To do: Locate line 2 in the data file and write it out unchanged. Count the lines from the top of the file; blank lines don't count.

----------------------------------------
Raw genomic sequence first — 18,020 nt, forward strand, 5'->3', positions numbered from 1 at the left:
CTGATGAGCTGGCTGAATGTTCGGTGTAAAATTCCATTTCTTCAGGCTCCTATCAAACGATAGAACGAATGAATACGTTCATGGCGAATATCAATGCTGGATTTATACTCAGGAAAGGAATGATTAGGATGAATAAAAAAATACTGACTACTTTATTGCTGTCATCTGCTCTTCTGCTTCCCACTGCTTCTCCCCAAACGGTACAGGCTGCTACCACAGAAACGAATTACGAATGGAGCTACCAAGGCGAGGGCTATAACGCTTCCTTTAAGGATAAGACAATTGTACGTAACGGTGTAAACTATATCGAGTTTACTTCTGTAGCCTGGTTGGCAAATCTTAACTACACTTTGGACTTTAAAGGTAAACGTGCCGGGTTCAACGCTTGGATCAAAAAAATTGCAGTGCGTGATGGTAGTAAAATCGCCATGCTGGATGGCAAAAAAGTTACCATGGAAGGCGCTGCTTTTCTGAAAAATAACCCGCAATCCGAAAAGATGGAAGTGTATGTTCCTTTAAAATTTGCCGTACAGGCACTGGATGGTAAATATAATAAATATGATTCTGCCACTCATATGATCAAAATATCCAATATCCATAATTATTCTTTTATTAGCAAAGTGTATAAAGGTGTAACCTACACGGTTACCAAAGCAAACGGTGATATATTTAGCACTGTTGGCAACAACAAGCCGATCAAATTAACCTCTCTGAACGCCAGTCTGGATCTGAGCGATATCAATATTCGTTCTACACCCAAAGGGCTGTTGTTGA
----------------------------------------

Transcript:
CTGATGAGCTGGCTGAATGTTCGGTGTAAAATTCCATTTCTTCAGGCTCCTATCAAACGATAGAACGAATGAATACGTTCATGGCGAATATCAATGCTGGATTTATACTCAGGAAAGGAATGATTAGGATGAATAAAAAAATACTGACTACTTTATTGCTGTCATCTGCTCTTCTGCTTCCCACTGCTTCTCCCCAAACGGTACAGGCTGCTACCACAGAAACGAATTACGAATGGAGCTACCAAGGCGAGGGCTATAACGCTTCCTTTAAGGATAAGACAATTGTACGTAACGGTGTAAACTATATCGAGTTTACTTCTGTAGCCTGGTTGGCAAATCTTAACTACACTTTGGACTTTAAAGGTAAACGTGCCGGGTTCAACGCTTGGATCAAAAAAATTGCAGTGCGTGATGGTAGTAAAATCGCCATGCTGGATGGCAAAAAAGTTACCATGGAAGGCGCTGCTTTTCTGAAAAATAACCCGCAATCCGAAAAGATGGAAGTGTATGTTCCTTTAAAATTTGCCGTACAGGCACTGGATGGTAAATATAATAAATATGATTCTGCCACTCATATGATCAAAATATCCAATATCCATAATTATTCTTTTATTAGCAAAGTGTATAAAGGTGTAACCTACACGGTTACCAAAGCAAACGGTGATATATTTAGCACTGTTGGCAACAACAAGCCGATCAAATTAACCTCTCTGAACGCCAGTCTGGATCTGAGCGATATCAATATTCGTTCTACACCCAAAGGGCTGTTGTTGA